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Most important was Johannes Oesterreicher, born in 1904 into the home of the Jewish veterinarian Nathan and his wife, Ida, in Stadt-Liebau, a German-language community in northern Moravia. As a boy, he took part in Zionist scouting and acted as elected representative of the Jews in his high school, but then, for reasons that remain inexplicable (he later said he ”fell in love with Christ”), Oesterreicher took an interest in Christian writings (Cardinal Newman, Kierkegaard and the Gospels themselves), and under the influence of a priest later martyred by the Nazis (Max Josef Metzger) he became a Catholic and then a priest. In the early 1930s he took over the initiative of the Diocese of Vienna for converting Jews, hoping to bring family and friends into the church. In this his success was limited. Where he had an impact was in gathering other Catholic thinkers to oppose Nazi racism. To his shock, Oesterreicher found this racism entering the work of leading Catholic thinkers, who taught that Jews were racially damaged and therefore could not receive the grace of baptism. His friends in this endeavor included fellow converts like philosopher Dietrich von Hildebrand and the theologian Karl Thieme and political philosopher Waldemar Gurian. In 1937, Gurian, Oesterreicher and Thieme penned a Catholic statement on the Jews, arguing, against the racists, that Jews carried a special holiness. Though it constituted orthodox teaching, not a single bishop (let alone the Vatican) signed on.
Oesterreicher escaped Austria when the Nazis entered, in 1938, and continued work from Paris, broadcasting German-language sermons into the Reich, informing Catholics that Hitler was an “unclean spirit” and the “antipode in human form,” and describing Nazi crimes committed against Jews and Poles. In the spring of 1940 he barely eluded an advance team of Gestapo agents, and via Marseille and Lisbon he made his way to New York City and ultimately Seton Hall University, where he became the leading expert on relations with Jews in America’s Catholic Church.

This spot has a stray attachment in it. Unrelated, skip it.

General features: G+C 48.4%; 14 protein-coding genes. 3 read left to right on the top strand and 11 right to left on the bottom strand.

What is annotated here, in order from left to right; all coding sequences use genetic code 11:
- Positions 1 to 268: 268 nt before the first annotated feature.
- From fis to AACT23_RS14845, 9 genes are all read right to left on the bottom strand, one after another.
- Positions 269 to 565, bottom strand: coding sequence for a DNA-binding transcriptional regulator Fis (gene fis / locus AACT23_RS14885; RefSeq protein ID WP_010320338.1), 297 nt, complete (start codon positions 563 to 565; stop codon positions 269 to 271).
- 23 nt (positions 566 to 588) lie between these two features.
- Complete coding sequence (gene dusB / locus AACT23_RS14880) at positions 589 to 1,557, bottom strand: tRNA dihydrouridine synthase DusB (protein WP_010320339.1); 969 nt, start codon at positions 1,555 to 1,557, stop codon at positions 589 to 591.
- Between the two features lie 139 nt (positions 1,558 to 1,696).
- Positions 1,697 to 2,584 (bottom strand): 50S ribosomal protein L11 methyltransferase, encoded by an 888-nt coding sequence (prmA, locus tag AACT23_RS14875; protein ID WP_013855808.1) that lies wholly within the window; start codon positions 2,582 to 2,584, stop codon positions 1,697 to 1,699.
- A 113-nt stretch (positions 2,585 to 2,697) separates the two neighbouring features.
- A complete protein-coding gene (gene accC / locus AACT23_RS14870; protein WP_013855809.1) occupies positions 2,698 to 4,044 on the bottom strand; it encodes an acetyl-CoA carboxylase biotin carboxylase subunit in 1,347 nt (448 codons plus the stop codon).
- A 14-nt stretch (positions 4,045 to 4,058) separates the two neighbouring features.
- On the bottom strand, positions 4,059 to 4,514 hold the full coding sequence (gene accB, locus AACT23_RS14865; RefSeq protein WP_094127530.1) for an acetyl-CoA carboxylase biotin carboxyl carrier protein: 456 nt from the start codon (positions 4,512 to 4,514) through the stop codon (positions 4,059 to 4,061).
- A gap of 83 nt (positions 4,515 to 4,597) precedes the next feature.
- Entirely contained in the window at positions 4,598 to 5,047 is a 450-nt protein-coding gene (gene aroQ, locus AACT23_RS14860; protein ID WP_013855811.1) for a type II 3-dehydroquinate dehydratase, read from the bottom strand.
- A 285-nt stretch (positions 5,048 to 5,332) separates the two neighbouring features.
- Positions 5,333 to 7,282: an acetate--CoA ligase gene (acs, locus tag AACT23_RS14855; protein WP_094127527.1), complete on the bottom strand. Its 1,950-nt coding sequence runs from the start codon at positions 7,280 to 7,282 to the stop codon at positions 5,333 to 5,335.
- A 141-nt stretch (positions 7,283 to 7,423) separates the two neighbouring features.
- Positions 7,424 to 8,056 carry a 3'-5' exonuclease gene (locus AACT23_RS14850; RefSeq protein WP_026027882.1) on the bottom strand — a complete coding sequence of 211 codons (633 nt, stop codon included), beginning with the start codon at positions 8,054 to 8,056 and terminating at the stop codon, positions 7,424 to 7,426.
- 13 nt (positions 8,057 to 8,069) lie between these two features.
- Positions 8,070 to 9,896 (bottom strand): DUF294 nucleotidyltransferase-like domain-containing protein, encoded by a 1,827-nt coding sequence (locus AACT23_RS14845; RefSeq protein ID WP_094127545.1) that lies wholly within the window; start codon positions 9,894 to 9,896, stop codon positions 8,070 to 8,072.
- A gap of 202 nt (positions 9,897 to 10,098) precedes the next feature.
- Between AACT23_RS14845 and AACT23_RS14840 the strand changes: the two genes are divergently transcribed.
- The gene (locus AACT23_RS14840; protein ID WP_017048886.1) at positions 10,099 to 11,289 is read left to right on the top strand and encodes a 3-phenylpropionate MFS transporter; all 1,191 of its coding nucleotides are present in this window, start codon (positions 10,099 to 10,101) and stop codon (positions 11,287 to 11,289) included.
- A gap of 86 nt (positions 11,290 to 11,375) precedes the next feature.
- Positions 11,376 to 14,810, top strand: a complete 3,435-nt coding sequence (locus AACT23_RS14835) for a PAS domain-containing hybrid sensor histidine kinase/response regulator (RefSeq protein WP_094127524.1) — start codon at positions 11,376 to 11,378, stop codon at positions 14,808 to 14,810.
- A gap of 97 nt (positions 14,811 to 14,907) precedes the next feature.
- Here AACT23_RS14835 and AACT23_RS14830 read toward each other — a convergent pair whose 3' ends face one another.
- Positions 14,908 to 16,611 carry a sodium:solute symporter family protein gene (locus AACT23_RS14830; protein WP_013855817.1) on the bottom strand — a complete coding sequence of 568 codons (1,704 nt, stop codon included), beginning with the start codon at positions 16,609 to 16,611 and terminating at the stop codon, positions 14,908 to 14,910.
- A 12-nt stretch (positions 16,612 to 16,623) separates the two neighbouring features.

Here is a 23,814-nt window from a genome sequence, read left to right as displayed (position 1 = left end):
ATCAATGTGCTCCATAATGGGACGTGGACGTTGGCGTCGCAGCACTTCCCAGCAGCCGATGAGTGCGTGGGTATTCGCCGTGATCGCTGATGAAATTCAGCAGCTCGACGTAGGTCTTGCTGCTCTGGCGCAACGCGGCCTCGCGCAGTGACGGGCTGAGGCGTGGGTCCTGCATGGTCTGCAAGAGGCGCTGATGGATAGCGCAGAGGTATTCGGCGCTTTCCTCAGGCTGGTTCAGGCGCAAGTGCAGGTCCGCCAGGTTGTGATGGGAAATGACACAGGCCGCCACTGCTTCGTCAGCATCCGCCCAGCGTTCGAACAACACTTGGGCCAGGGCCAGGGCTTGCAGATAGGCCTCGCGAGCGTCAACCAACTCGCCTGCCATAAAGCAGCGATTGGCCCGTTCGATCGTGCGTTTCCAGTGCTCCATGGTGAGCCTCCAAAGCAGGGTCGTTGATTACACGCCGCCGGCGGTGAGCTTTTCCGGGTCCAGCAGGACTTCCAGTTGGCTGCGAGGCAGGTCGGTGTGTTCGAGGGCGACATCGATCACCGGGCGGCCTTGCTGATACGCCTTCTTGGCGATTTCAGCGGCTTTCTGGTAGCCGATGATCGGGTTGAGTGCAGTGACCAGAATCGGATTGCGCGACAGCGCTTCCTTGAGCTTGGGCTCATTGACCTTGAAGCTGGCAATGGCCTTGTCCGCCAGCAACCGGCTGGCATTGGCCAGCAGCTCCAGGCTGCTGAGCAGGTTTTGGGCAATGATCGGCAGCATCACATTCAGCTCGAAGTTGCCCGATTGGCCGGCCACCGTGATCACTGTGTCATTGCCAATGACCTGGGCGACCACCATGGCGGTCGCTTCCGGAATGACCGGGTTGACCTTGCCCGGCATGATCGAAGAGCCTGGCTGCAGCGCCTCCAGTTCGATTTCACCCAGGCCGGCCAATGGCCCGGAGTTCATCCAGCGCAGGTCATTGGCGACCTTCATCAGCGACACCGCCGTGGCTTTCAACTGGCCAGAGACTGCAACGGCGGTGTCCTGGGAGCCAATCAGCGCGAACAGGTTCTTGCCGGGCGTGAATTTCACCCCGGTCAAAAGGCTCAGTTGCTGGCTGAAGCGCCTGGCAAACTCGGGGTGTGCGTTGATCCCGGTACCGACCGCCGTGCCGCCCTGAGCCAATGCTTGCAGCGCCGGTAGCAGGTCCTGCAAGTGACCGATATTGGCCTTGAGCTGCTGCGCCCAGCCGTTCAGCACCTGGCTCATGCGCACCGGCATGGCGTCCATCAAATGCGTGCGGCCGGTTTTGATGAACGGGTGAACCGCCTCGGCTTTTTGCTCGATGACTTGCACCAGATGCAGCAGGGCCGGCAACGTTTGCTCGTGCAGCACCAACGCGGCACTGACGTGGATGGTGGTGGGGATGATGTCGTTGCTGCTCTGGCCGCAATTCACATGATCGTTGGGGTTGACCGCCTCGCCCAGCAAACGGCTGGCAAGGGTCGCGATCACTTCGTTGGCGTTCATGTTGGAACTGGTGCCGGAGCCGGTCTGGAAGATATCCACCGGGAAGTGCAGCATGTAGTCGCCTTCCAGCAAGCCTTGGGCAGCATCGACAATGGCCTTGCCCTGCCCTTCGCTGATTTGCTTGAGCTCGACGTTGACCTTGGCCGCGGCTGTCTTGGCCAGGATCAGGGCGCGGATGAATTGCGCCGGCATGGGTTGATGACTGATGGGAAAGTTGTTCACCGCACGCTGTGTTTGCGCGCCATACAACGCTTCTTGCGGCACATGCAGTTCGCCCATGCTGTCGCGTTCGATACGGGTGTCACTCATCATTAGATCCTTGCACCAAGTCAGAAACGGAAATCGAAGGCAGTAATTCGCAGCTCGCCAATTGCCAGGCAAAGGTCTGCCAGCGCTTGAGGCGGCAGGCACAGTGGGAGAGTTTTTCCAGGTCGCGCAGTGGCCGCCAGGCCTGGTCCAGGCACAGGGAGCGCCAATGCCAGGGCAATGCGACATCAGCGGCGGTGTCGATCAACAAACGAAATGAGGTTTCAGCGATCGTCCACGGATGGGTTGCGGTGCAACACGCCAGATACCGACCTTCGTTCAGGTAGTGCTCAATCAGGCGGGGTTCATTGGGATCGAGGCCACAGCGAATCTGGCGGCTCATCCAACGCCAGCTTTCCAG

Oesterreicher gradually abandoned his “missionary” approach to the Jews and increasingly called his work ecumenical. He and like-minded Christians tried to figure out how to ground their belief in continued vocation of Jewish people in Christian scripture. If the battle before the war was against the superficial assumptions of Nazi racism, after the war it took aim at the deeply rooted beliefs of Christian anti-Judaism. In the former period, the converts argued that, yes, Jews can be baptized. In the second period, even if they continued to believe that Jews must be baptized to escape the curse of rejecting Christ, these thinkers began pondering the nature of the supposed curse.
If history was a series of trials sent to punish the Jews for failing to accept Christ, then what meaning did Auschwitz have? Were the Nazis instruments of God’s will, meant to make the Jews finally turn to Christ? To answer yes to this question was obscene, but it was the only answer Catholic theology provided as of 1945. In the years that followed, the converts had to stage a revolution in a church that claimed to be unchanging. They did so by shifting church teaching to Paul’s letter to the Romans, chapters 9–11, where the Apostle, without speaking of baptism or conversion, proclaims that the Jews remain “beloved of God” and that “all Israel will be saved.”
Like Oesterreicher, the thinkers who did the intellectual work that prepared this revolution were overwhelmingly converts. Soon after the war, Thieme joined with concentration camp survivor Gertrud Luckner to publish the Freiburger Rundbrief in southwest Germany, where they made crucial theological breakthroughs on the path to conciliation with the Jews. In Paris, the Rev. Paul Démann, a converted Hungarian Jew, began publishing the review Cahiers Sioniens and, with the help of fellow converts Geza Vermes and Renée Bloch, refuted the anti-Judaism in Catholic school catechisms.